Friday, 27 April 2012

Decade of Action for Road Safety by WHO (2)

Launch of the Decade of Action for Road Safety


The Decade is a historic opportunity to offer Member States and their partners a framework for action which could ultimately save millions of lives. The vision is a world in which mobility is safe for all those who use the world’s roads. The alternative is grim: if no action is taken to address the current crisis, road traffic fatalities are forecast to rise from the current level of nearly 1.3 million deaths annually to more than 1.9 million by 2020. The goal of the Decade is to stabilize and then reduce the predicted number of lives that could be lost. WHO and the United Nations regional commissions, in cooperation with other partners in the United Nations Road Safety Collaboration and other stakeholders have developed a Global Plan for the Decade of Action for Road Safety 2011-2020 through an extensive consultation process including 
face-to-face discussions with the major stakeholders and public comment through the Internet. 
The Plan provides an overall framework for activities which could be implemented in countries over the Decade. 
Five major categories or “pillars” of activities are proposed: 
  1. road safety management;  
  2. safer roads and mobility;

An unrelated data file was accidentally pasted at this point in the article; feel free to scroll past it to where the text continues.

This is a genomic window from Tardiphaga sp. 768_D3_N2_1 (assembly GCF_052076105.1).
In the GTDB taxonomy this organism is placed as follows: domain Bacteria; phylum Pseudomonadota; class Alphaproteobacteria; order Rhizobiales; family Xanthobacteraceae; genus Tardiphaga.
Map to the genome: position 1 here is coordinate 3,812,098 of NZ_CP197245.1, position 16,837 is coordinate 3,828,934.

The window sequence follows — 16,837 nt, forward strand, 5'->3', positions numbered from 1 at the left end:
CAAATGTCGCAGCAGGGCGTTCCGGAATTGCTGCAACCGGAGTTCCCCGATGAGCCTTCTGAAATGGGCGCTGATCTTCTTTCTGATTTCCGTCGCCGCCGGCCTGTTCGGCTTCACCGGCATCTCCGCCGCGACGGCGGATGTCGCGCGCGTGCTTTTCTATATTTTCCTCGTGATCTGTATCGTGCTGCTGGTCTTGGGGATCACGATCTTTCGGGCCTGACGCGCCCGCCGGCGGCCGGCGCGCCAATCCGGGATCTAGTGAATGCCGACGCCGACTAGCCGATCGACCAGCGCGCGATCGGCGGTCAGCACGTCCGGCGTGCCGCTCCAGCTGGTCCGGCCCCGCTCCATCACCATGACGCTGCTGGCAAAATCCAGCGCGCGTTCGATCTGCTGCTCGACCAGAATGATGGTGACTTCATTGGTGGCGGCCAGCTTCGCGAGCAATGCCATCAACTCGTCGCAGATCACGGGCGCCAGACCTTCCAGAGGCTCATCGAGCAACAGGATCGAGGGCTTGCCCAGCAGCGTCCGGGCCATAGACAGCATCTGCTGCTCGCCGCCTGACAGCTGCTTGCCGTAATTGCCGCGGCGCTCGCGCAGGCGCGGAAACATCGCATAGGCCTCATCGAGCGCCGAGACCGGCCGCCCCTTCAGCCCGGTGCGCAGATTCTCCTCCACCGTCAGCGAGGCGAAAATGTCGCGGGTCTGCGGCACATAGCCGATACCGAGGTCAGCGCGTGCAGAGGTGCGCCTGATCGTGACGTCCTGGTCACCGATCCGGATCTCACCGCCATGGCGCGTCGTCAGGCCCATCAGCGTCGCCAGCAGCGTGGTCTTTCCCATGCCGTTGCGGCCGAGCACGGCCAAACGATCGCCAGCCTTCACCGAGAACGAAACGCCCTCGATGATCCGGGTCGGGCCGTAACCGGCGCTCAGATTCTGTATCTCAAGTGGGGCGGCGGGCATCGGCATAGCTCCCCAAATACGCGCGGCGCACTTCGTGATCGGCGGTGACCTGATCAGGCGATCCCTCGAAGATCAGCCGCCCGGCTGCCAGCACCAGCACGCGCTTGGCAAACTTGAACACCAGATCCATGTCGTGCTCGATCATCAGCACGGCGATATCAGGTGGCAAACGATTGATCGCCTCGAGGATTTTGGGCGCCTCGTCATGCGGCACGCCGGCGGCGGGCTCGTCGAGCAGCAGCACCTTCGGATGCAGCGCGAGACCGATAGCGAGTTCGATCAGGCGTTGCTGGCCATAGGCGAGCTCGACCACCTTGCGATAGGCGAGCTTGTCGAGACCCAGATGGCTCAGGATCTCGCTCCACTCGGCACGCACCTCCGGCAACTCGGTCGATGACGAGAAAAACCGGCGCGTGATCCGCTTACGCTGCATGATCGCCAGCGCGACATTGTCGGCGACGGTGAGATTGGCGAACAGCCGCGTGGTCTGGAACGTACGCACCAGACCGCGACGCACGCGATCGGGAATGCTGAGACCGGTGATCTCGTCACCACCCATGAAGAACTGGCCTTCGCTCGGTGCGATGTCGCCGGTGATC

3. safer vehicles;  
  4. safer road users; and 
  5. postcrash response. 
The Plan also proposes indicators to measure progress in each of
these areas. Governments, international agencies, civil society organizations, the private sector and other stakeholders are invited to use the Plan as a guiding document for the events and activities they will support as part of the Decade.

Thursday, 19 April 2012

Decade of Action for Road Safety by WHO (1)

Road Safety

Improving global road safety

Note by the Secretary-General
The Secretary-General transmits the report on improving global road safety, prepared by the World Health Organization in consultation with the United Nations regional commissions and other partners of the United Nations Road Safety Collaboration.


1. Nearly 1.3 million people in the world die each year of road crashes, 
90 percent of them in low- and middle-income countries. 
Another 20 to 50 million people suffer serious injuries. 
Road traffic injuries are also the leading cause of death for people from 10 to 24 years of age. 
Significant numbers of road traffic fatalities and injuries can be prevented by addressing the leading causes, which include 
excess speed, 
  • lack of seat-belt and 
  • child restraint use, 
  • drinking and driving, 
  • lack of helmet use by riders on two-wheel and three-wheel motorized vehicles, 
  • poorly designed and inadequately maintained roads, 
  • unsafe infrastructure and vehicles, and 
  • inadequate trauma care.